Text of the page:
When I first graduated from college and started life in the real world, I read at least a book a week — like any English major with hopes of striking it rich as an editor (note: that was complete sarcasm) would. Since transitioning into the start-up world and taking on far too many responsibilities on the side, the reading simply came to a halt.
I hated the fact that it did. And not long ago, since resolving to revisit a little sweet thang called “free time,” I’ve finally picked up a book again. I’ve even opened the cover and gotten past the dedication page.
Of the last three books I’ve read in the last year or so, all of them have been in one way or another tied to my beloved: running. It started last Thanksgiving in Hilton Head, when I first picked up Born to Run not long after finishing my very first half marathon (and hating the crap out of it). Naturally, after finishing this page turner, I signed up for half marathon No. 2 (the infamous snowy Manhattan Half Marathon) right away.
Since then, I’ve also read The Long Run by the undoubtedly inspiring Matt Long. Matt’s tale of determination, not to mention his stories of epic runs around the tip of Manhattan, up to the George Washington Bridge and beyond, rekindled my love of slightly longer runs once again.
Unlike before, I didn’t pick up Scott Jurek’s Eat & Run (coincidentally, the two things I love most; sold) because I needed inspiration. Quite the contrary, because I’m only able to run every other day (if that) due to my shins, all I want to do is run; from Jurek, I was in search of peace of mind.
Eat & Run is essentially the legendary ultramarathoner’s memoir, beginning with his childhood on the outskirts of Duluth, Minnesota through high school, college and adulthood. It outlines his journey to ultramarathon greatness with honesty for and insight to his evolution as boy, man, husband, friend, son of an ailing mother, and of course, incredibly talented runner. Even for someone who clearly doesn’t covet distance as much as the author (at least, I can’t for now), I also can’t deny the powerful effect that Jurek’s words have had on my mentality toward it since first picking it up.
What Jurek concludes impressively early on in life is that pain is very much a mindset — a mantra I’ve actually adopted when testing my own strength on the race track. In fact, Jurek’s entire life seems like a mastery of pain, both physical and mental, from his home life to training to runs both hard and long.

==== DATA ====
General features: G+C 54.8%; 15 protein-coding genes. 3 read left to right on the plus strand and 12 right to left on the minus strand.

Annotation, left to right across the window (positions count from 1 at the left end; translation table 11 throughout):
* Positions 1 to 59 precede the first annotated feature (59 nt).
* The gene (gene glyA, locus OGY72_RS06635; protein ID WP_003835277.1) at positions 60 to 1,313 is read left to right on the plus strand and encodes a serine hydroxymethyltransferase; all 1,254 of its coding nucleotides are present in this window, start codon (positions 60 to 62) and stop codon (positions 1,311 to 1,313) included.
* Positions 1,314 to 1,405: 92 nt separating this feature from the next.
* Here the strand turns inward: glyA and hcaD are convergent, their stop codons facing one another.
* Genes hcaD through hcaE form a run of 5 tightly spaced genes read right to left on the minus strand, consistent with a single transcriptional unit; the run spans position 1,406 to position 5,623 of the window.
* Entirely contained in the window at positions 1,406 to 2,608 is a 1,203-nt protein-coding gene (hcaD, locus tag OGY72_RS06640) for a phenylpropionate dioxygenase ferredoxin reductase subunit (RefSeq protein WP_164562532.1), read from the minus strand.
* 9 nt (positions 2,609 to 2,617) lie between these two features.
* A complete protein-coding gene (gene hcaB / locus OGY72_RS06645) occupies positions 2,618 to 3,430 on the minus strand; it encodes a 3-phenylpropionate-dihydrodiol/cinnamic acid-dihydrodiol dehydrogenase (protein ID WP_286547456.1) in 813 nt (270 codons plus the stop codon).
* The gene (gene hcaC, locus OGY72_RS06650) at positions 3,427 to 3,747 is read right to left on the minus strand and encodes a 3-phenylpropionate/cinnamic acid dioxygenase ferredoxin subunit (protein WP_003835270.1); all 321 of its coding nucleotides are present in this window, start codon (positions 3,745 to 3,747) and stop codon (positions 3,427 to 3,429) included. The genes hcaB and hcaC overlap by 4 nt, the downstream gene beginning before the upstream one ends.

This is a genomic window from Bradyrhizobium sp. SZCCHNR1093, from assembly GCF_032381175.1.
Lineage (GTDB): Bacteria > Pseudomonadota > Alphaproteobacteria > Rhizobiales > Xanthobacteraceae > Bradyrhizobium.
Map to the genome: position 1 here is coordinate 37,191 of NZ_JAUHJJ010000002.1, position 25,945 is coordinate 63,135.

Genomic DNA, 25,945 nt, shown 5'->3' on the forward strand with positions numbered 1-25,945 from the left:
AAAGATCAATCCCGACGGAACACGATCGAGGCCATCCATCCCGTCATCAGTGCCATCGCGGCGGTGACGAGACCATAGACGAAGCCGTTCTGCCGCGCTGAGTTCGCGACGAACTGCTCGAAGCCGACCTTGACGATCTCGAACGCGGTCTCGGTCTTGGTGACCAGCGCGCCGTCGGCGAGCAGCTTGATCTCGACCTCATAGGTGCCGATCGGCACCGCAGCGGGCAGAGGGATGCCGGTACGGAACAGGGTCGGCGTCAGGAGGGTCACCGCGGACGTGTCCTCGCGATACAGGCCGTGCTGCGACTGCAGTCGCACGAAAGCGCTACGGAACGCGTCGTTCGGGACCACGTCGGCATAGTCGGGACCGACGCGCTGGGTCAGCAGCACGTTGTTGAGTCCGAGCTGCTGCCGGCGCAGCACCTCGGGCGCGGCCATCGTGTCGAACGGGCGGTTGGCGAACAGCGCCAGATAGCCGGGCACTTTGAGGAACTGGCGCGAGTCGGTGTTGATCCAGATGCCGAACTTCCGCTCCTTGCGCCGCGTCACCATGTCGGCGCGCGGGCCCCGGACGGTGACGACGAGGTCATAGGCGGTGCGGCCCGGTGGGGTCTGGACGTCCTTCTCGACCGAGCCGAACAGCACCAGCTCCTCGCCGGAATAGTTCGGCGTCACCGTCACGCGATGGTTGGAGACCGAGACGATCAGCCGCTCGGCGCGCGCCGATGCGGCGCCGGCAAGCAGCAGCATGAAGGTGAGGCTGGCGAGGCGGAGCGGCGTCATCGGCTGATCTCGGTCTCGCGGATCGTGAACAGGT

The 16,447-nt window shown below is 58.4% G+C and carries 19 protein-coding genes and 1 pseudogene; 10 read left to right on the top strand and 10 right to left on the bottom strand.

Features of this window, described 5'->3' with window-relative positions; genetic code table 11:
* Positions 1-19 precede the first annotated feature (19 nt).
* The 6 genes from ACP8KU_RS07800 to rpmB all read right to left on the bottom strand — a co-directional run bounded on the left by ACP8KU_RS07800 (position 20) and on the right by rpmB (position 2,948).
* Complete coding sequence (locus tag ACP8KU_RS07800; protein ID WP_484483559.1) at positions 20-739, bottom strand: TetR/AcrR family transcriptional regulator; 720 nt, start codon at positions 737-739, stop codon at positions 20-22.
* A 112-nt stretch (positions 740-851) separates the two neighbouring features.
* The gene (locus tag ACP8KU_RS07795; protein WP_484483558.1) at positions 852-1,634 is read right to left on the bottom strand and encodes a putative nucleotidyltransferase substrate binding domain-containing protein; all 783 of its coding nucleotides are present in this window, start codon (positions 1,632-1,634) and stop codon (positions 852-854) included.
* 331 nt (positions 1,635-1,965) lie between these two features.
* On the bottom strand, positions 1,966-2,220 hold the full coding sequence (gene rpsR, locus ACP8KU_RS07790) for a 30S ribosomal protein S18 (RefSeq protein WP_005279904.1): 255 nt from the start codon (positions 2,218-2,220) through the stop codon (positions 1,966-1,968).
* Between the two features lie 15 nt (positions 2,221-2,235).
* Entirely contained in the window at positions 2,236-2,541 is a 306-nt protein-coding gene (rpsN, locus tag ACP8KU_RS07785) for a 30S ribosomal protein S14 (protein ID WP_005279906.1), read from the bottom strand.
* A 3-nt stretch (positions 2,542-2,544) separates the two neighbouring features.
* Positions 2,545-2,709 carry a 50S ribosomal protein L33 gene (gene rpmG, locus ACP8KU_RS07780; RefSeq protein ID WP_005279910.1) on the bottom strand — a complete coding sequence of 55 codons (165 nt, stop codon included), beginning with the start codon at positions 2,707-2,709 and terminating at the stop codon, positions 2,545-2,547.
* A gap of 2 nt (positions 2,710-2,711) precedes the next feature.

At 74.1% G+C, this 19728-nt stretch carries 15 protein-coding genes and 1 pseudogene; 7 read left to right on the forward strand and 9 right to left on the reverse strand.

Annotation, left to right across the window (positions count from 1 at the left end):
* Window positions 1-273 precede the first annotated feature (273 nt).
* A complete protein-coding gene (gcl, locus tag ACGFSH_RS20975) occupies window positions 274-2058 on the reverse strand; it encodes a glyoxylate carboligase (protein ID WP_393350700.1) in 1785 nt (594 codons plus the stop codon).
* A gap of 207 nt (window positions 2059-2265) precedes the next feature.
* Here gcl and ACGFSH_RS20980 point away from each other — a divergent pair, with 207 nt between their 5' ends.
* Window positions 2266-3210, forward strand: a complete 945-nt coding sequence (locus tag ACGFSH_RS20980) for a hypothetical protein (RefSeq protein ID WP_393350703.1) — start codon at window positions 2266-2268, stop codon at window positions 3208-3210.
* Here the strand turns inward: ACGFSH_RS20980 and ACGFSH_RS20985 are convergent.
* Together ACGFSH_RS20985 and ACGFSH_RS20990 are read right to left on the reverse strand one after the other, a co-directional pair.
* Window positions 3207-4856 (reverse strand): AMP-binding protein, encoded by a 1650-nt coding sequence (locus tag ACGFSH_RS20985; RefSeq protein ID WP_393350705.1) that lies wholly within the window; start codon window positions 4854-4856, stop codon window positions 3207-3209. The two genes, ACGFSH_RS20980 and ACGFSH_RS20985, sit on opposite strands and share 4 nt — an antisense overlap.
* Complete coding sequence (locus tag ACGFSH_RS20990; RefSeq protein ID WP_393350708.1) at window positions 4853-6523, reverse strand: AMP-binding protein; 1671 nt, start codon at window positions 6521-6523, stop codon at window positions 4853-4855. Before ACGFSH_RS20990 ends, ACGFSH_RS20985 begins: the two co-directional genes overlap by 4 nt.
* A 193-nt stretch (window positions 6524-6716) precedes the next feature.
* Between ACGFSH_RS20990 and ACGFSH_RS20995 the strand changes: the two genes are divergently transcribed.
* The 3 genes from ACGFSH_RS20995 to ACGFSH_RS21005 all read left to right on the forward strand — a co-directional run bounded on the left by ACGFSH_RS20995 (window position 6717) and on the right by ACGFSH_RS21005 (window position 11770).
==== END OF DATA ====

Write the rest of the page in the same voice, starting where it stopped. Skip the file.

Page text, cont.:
An excerpt from Chapter 9, “Silent Snow, Secret Snow,” in which he goes out for a training run in preparation for the Western States 100:
Difficulty would help. It had always helped. I was finally figuring that out. All the whys in the universe hadn’t granted me peace or given me answers. But the asking–and the doing–had creating something in me, something strong.
Reading Jurek’s constant pursuit — and ability to overcome — pain has really got me thinking about how often I complain during a single run about the myriad factors bothering me in a given moment. Even the best of runs are blighted by protests and grievances.
I’m tired. I’m hungry. My leg’s cramping. It’s raining. It’s hot. This hill sucks. This flat surface sucks. My laces are too tight. My laces are too loose. I’m chafing.
A big part of me can’t help but wonder as I delve further and further into Eat & Run, and as I read Jurek’s accounts of marked courage and strength (and his ability to subsist and succeed on an entirely plant-based diet at that!) why we’re all so inclined to dwell on the negative even when doing one of the most positive and natural things for our bodies. We were born to run, after all, weren’t we?
(I mean, I’m clearly not not complaining here.)
I unfortunately didn’t internalize this whole
rant enlightened thought process until after I returned from Monday Morning’s short 3-miler, which took me from my apartment down to Gramercy Park, then northwest toward Madison Square Park and back home again.
Coming off a weekend of pure debauchery, I was impressed by the fact that I even got out of bed in time to sneak in a 45-minute workout (30 minutes outside, then 15 minutes of strength training back in my apartment). By the time I was sucking down fresh air, I was bitching and moaning like woah.
On the menu?
My legs are tired. My left calf is tight. Why is there so much dog poo near Gramercy Park? Ugh, a minor yet existent hill?
I could probably go on, but you get the point.
Maybe it’s time to focus on swallowing the complaints. Maybe it’s time to emphasize the good and ignore the less-than-ideal. Maybe it’s time to simply deal with it.
And maybe I’m being irrational.
Anyways, it’s just something to think about as I continue to plow my way through this amazing book. Because even if I can recognize those instances in which I am even thinking of complaining and shut my brain up for just one or two of those fleeting moments, it may nevertheless enhance the overall quality of those runs — especially those that take place on Monday mornings.
- Do you complain while running?
- What do you bitch and moan about on any given run?